Making the final eight of the AAU Nationals put HCYP Elite’s players right in the sightlines of hundreds of college coaches. Greg Whittington, a 6-foot-8 forward from Oakland Mills, caught the attention of ESPN.com’s Reggie Rankin, who named him the surprise player of the championship bracket.

“I’ve had four ACC schools call me about [Whittington] this week,” Napolitano said. “… Greg is a unique kid. He’s a 6-8 wing player who runs the court and handles the ball. And they all saw him. Somebody from Maryland followed him. They had seen us play before. Clemson has contacted me, Georgia Tech and Boston College. He’s getting a lot of attention. Other kids are getting low- to mid-DI interest. [Oakland Mills point guard] Joe Kiely, when he got home [from Orlando], George Mason, Tulane and James Madison had called him. So I think they’re just going to start getting attention because they were really unknown playing for small Howard County high schools. And we’ve never done this well, so I think we’ve never really been on anybody’s radar.”

Other members of HCYP Elite include: Randallstown combo guard Nick Doolin, Glenelg guard Shane Kellaher, Mount Hebron forward Zack Neal, Marriotts Ridge guard Kevin Yu, River Hill point guard Varun Ram, Howard wing Alex Standrowicz, Glenelg County School point guard Ben Jordon, Howard center Tadas Pakalniskis, River Hill guard Jordan Knisley, Mount St. Joseph wing Dan Nardolillo and South Carroll forward Ryan McTavish. It’s a team that Napolitano won’t soon forget.

“It’s enormous for me. I’m a basketball junkie,” Napolitano said. “But I never thought we’d be this good. Nobody knew who we were, but if you look at the scores, we were beating teams by 15 and 20 points. It wasn’t lucky. ... Watching them get to this point, we never intended them to get to this point. But I was really happy I had guys who like to play. We liked our chances and they kept getting better. We just thought we’d go down there, get some looks and hope guys get some scholarship offers.”

Posted by Matt Bracken at 12:42 PM | | Comments (1)
Categories: Local recruiting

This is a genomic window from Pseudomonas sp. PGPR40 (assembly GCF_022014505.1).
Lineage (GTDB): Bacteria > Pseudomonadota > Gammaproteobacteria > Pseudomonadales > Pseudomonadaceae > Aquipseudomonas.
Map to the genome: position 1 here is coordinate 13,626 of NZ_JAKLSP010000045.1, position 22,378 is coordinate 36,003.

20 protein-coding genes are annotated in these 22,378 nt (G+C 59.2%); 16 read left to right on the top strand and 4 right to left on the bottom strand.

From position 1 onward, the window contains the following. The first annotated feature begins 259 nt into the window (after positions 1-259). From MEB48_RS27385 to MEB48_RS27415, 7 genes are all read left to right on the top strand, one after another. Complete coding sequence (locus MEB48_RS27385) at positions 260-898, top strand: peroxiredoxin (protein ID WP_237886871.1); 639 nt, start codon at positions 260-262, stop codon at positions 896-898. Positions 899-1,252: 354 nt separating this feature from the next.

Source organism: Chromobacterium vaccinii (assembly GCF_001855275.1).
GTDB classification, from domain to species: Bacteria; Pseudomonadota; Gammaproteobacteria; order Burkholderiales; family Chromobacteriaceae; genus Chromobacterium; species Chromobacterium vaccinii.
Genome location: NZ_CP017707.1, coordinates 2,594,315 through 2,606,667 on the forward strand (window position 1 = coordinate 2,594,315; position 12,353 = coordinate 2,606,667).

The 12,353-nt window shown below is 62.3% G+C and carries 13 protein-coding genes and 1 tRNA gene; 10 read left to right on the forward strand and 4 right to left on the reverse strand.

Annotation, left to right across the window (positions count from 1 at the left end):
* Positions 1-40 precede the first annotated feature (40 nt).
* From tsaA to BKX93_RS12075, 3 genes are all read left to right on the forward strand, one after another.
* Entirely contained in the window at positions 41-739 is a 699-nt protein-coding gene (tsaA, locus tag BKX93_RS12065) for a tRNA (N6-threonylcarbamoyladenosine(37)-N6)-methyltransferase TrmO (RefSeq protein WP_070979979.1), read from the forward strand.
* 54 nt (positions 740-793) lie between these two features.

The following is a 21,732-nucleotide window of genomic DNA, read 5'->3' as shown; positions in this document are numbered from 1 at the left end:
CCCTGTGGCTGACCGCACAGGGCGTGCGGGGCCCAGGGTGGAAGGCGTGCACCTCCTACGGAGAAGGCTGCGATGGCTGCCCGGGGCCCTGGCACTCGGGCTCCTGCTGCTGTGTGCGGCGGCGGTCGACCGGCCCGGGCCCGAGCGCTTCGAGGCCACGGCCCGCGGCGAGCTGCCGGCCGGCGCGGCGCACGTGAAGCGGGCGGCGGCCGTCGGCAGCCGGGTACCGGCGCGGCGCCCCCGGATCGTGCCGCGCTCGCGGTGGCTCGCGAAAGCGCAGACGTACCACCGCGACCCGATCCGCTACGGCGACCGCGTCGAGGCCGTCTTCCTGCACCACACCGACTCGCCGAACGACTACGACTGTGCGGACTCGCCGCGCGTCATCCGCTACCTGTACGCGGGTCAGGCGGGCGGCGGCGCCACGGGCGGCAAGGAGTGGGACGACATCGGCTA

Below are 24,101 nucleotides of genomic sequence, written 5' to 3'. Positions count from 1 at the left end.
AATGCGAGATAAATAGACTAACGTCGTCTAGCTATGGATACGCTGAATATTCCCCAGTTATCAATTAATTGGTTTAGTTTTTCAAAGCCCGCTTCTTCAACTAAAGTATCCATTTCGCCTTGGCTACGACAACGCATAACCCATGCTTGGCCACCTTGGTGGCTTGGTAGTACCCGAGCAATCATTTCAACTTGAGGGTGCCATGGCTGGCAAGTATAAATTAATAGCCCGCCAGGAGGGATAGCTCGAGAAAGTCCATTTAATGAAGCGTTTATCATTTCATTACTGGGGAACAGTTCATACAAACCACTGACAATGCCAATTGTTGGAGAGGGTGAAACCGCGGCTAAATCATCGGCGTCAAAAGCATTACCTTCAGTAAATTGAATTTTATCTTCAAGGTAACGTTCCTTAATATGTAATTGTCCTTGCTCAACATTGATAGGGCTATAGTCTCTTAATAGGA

August 4, 2010

First batch of Maryland Crab Bowl roster selections

Invitations to participate in the Maryland Crab Bowl were sent out to 44 in-state high school football players Wednesday. darius-jennings-crab-bowl.jpg

The third annual postseason all-star game, scheduled for Dec. 18 at Bowie State, pits Baltimore's best against the Washington area's top seniors. Forty-five additional players will receive invites before Oct. 1, and the final rosters should be set by Nov. 1. Players from Anne Arundel, Montgomery and Prince George's counties will play for the Washington side, while all other invitees will suit up for Baltimore.

“You have good representation from the southern part of the state, the Eastern Shore, Harford County, Baltimore, all over the state,” said Sean O’Connor, president of the Crab Bowl. “But the two big-name guys that everyone knows are [Owings Mills offensive lineman] Donovan Smith and [Gilman quarterback] Darius Jennings.”

Here are the 44 initial selections for the Crab Bowl.

Baltimore-area players

Gabriel Ali-El, Poly
Adrian Amos, Calvert Hall
Marquise Bannister, Eastern Tech
Brandon Bayer, North Harford
Ben Curtis, Calvert Hall
Vince DePaola, Hereford
Leo Eades, Dunbar
Travon Garrett, Dunbar
Hunter Goodwin, Gilman
Luke Ilardo, Loyola
Darius Jennings, Gilman
Devonte Jones, Mount St. Joseph
Marco Jones, Boys’ Latin
Brent Kluge, River Hill
Tyler Krug, Westminster
Dan McManus, Eastern Tech
Colin Osborne, Glenelg
Donovan Smith, Owings Mills
KK Smith, Archbishop Spalding
Paul Taylor, Poly
Tyler Weedon, Catonsville

Players from outside the Baltimore area

DeAndre Smith Wise